Opinion: Will 2016 be the year of the citrus? - FreshFruitPortal.com

Opinion: Will 2016 be the year of the citrus?

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Opinion: Will 2016 be the year of the citrus?

By Frieda’s Specialty Produce CEO Karen Caplan

KarenAs the weather gets colder here in the U.S., I’m reminded that some of my favorite fruits are coming into season — citrus!

Winter is the peak of the U.S. citrus season, and with the New Year, shoppers look for healthier options and ways to brighten up their foods during the dull days of winter. Produce retailers will be increasing their selections of variety citrus to offer.

Citrus ingredients are also having a major moment on U.S. restaurant menus. Nation’s Restaurant News recently cited research from Datassential MenuTrends that yuzu and grapefruit are two varieties with particularly strong growth.

Chefs are using citrus as an alternative to vinegars to brighten dishes. Some restaurants are making citrus the center of the plate, offering roasted or caramelized grape fruit and colorful citrus salads.

With the emergence of millennial shoppers in the marketplace, grapefruit is likely to make a come back in the U.S. Over the past 15 years, the grapefruit market plummeted.

The fruit got a lot of bad press due to its potential medication interaction and its main consumers were over 65, so it’s no surprise that consumption declined.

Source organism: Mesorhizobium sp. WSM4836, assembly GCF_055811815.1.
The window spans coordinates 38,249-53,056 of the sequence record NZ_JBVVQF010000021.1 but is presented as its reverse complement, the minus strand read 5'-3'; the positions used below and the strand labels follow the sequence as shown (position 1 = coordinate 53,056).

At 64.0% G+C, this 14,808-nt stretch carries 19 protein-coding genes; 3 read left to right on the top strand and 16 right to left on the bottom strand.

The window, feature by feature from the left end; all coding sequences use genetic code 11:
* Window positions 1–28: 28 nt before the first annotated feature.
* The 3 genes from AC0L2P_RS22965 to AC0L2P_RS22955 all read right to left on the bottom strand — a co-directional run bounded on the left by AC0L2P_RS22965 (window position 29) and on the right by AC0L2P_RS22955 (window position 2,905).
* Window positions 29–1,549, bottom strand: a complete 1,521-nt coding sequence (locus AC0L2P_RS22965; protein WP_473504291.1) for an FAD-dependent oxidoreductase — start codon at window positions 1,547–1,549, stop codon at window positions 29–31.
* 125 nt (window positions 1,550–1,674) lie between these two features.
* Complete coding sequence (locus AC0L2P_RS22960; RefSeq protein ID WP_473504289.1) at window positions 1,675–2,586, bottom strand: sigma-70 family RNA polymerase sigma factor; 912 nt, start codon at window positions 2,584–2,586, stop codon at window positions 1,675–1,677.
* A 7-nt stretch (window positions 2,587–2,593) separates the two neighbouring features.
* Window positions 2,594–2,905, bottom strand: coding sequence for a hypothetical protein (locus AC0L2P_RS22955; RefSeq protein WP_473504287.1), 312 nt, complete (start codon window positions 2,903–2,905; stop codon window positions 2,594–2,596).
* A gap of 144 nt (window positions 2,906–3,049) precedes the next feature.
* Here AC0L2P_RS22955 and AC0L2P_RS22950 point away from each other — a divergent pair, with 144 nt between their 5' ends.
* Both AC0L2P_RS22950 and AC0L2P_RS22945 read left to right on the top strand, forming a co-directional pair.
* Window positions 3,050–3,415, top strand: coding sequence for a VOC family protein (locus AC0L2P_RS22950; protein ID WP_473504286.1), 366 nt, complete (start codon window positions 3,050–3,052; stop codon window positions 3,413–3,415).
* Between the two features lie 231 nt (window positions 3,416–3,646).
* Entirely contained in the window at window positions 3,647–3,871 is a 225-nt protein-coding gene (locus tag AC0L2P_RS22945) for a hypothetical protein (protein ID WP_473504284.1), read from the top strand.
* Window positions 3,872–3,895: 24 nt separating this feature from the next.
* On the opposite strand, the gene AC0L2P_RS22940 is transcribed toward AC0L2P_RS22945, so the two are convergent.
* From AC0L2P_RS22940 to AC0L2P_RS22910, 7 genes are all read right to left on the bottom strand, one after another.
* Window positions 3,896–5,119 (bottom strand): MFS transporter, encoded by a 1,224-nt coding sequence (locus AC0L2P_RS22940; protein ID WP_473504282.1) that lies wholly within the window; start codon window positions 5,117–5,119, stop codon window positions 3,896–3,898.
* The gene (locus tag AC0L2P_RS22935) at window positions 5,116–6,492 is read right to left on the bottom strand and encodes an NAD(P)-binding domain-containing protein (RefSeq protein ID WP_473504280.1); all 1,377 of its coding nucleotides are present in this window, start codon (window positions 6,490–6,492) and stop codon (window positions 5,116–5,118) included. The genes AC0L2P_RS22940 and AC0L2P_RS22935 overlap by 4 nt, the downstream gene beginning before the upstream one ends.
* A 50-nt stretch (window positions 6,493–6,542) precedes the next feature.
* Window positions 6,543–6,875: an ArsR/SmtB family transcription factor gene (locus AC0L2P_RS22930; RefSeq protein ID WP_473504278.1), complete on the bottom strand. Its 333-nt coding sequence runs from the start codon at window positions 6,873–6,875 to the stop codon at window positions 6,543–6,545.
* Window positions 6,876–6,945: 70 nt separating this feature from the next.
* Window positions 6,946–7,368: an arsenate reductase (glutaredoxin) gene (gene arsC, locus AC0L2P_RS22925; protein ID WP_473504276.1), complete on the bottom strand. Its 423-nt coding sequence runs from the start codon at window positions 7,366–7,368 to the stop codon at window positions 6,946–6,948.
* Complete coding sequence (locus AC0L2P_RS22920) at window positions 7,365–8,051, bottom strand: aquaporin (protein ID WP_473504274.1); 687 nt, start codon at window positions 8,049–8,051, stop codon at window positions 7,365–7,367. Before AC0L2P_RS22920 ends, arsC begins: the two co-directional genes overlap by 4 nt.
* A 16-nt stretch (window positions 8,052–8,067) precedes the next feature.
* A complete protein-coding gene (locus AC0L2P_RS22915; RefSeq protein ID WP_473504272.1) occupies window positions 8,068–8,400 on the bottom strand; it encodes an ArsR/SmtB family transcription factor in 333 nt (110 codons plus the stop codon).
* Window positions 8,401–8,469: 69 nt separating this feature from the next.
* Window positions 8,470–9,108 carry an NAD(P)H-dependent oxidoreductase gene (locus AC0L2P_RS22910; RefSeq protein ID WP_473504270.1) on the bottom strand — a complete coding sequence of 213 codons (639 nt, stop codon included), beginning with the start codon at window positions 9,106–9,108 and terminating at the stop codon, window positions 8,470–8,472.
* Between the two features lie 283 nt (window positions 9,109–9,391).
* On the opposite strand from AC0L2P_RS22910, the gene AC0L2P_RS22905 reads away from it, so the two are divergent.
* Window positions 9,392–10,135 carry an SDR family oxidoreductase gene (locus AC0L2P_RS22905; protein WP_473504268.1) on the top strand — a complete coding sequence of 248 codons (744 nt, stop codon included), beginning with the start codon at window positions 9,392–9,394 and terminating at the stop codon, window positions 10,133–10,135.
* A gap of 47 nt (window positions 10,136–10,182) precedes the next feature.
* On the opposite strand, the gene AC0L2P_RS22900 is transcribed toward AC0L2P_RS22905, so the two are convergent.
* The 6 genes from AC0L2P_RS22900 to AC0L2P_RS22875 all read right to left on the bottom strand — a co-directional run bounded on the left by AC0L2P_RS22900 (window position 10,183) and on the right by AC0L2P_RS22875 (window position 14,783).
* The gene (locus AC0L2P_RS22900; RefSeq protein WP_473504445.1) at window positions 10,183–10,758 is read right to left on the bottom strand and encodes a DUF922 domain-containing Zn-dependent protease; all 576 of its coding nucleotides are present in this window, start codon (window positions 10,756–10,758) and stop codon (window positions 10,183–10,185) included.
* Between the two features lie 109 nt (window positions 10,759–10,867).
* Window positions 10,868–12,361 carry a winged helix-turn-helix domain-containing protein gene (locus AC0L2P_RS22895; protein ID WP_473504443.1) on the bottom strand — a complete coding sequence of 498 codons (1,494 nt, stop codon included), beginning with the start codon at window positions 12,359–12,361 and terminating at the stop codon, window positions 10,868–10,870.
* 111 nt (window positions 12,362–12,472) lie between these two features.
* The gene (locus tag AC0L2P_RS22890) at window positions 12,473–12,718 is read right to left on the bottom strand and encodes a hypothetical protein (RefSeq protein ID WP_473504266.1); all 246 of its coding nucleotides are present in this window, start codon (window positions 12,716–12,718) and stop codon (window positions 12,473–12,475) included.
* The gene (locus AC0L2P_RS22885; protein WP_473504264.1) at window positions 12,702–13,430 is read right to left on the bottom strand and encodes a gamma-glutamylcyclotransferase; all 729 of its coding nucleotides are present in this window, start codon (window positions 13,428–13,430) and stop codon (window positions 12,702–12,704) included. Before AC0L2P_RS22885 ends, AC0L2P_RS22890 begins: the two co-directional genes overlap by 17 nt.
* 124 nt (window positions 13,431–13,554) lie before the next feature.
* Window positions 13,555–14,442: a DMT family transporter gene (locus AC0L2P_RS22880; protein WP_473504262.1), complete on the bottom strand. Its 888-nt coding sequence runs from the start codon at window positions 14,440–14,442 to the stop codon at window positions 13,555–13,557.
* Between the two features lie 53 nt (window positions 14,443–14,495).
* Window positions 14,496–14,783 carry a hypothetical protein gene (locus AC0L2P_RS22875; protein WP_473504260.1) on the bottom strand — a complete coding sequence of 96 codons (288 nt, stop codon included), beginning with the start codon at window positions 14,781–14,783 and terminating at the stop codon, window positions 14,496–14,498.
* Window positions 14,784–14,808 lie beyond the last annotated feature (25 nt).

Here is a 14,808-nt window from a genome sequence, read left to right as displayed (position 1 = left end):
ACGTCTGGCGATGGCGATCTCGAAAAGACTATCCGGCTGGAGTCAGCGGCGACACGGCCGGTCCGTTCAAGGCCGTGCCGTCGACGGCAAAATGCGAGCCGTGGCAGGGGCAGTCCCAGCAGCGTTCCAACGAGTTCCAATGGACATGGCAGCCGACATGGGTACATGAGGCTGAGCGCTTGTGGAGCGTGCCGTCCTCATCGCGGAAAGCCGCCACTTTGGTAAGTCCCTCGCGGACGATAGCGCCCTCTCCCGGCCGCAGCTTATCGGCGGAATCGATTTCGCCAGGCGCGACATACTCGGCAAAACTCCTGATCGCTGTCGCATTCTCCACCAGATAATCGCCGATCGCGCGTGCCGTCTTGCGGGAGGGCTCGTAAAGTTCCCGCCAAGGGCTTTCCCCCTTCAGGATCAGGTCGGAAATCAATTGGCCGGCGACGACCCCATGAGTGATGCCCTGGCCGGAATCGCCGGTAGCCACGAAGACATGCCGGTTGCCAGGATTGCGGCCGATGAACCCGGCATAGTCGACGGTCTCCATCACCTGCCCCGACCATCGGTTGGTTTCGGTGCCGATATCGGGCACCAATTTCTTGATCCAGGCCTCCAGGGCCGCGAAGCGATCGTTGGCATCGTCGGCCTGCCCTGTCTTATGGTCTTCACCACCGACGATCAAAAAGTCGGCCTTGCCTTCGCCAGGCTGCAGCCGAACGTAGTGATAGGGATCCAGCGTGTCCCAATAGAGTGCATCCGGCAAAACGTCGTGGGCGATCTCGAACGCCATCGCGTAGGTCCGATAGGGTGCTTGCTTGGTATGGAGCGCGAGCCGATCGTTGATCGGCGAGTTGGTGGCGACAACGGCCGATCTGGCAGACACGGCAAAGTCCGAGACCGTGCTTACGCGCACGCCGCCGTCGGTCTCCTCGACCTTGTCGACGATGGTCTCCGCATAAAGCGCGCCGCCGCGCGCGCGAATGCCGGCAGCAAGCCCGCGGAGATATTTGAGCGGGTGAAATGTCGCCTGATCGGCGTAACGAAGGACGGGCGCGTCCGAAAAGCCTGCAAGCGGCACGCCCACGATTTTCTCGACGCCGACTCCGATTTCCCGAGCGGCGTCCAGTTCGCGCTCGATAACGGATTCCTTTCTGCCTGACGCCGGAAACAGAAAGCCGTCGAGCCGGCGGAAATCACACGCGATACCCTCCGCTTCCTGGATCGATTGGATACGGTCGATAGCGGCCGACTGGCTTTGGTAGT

But Sunkist has been aiming to increase consumption of grapefruit by younger shoppers with its “Not Your Mother’s Grapefruit” campaign. It looks like the “ruby red” tides are beginning to change.

My mother, Frieda, would surely be happy about this, as she has long touted the specialty white grapefruit, oro blanco, as one of her favorites and considered it to have great potential.Qfly

A hybrid between a white grapefruit and a pummelo, the oro blanco has a less bitter, sweeter flavor profile. In fact, it’s often marketed as a “sweetie” outside the U.S.

In the past few years, I’ve spotted oro blanco on the menus of famous chefs like Ludo Lefebvre and Top Chef Michael Voltaggio (Read about Frieda’s love affair with oro blanco here).

Consumers are also more receptive to unusual citrus varieties like kumquats and finger limes. Perhaps the next superfruit will be the family of citrons known for their thick rinds and amazing fragrances, including the eerie-looking, fingered citron (aka Buddha’s hand). Or, it might be the etrog, as The Daily Meal recently reported.

This ancient citron has its roots deep in Judaism, but is having a pop culture reboot with the help of a Tel Aviv juice shop owner. “Etrog Man” features it in medicinal elixirs said to cure everything from fatigue to infertility.

And Meyer lemons have become so popular that they are almost a commodity citrus, where as they were once a very specialty item for U.S. supermarkets. We make them available year-round to our customers by sourcing them from New Zealand when our domestic season ends.

As new, younger, foodie consumers enter the market, it just may be the perfect time for newer citrus varieties explode into the market.


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